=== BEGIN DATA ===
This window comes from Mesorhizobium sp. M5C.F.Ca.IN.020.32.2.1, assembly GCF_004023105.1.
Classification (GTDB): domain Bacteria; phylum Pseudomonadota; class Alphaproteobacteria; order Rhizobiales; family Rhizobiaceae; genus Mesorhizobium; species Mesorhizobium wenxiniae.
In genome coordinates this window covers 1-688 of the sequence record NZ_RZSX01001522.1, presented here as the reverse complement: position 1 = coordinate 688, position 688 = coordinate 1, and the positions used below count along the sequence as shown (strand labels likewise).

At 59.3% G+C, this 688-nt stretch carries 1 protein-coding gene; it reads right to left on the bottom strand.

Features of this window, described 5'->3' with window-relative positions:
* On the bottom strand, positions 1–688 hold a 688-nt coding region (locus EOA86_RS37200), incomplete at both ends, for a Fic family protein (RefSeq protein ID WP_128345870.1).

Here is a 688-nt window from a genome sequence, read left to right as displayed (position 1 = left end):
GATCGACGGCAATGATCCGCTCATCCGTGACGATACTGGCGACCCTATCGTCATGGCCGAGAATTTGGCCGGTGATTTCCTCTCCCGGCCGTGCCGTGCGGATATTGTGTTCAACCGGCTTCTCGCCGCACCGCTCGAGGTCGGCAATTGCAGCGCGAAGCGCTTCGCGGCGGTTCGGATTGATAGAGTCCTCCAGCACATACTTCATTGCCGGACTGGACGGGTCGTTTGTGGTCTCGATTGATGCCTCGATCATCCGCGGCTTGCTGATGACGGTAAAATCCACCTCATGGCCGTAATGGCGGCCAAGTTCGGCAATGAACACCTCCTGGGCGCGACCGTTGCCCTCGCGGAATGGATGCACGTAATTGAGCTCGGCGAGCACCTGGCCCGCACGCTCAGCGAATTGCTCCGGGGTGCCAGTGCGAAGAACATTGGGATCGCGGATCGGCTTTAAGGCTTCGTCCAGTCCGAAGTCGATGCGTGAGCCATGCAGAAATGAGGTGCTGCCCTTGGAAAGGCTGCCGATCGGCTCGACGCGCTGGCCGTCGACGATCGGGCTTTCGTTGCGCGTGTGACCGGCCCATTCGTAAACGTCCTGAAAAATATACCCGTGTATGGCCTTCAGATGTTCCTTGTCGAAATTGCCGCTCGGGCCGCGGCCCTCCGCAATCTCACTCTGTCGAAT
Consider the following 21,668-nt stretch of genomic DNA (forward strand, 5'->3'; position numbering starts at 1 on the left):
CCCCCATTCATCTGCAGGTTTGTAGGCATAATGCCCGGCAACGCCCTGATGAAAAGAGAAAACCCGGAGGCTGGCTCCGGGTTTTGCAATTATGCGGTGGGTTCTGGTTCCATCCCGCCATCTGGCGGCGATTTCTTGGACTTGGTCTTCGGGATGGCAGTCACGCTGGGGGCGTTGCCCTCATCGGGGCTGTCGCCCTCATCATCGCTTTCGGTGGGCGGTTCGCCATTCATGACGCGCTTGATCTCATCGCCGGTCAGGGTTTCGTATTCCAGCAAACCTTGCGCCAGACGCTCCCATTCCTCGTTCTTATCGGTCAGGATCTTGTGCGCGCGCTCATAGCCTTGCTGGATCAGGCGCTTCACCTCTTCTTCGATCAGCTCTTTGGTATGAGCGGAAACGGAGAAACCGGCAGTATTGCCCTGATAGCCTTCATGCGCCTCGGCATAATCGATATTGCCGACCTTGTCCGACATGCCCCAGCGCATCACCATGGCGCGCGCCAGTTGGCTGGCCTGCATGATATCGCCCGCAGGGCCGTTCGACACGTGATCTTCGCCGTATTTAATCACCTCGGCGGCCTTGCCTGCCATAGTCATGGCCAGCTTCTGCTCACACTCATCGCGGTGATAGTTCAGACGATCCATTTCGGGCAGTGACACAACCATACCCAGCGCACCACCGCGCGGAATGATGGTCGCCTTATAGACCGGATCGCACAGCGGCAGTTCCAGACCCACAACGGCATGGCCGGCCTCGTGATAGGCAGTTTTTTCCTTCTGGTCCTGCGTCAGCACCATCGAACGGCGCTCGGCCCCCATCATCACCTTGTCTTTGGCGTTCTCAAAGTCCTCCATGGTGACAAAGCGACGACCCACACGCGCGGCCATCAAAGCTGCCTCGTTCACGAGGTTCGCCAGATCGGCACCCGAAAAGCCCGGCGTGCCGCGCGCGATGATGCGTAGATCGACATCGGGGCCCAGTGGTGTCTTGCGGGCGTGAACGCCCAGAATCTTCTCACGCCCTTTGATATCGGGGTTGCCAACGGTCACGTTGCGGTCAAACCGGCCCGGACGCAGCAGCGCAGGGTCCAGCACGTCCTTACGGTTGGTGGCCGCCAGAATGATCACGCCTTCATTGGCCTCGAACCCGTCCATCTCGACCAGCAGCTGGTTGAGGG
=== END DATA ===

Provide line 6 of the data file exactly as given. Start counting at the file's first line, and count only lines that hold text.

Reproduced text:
* On the bottom strand, positions 1–688 hold a 688-nt coding region (locus EOA86_RS37200), incomplete at both ends, for a Fic family protein (RefSeq protein ID WP_128345870.1).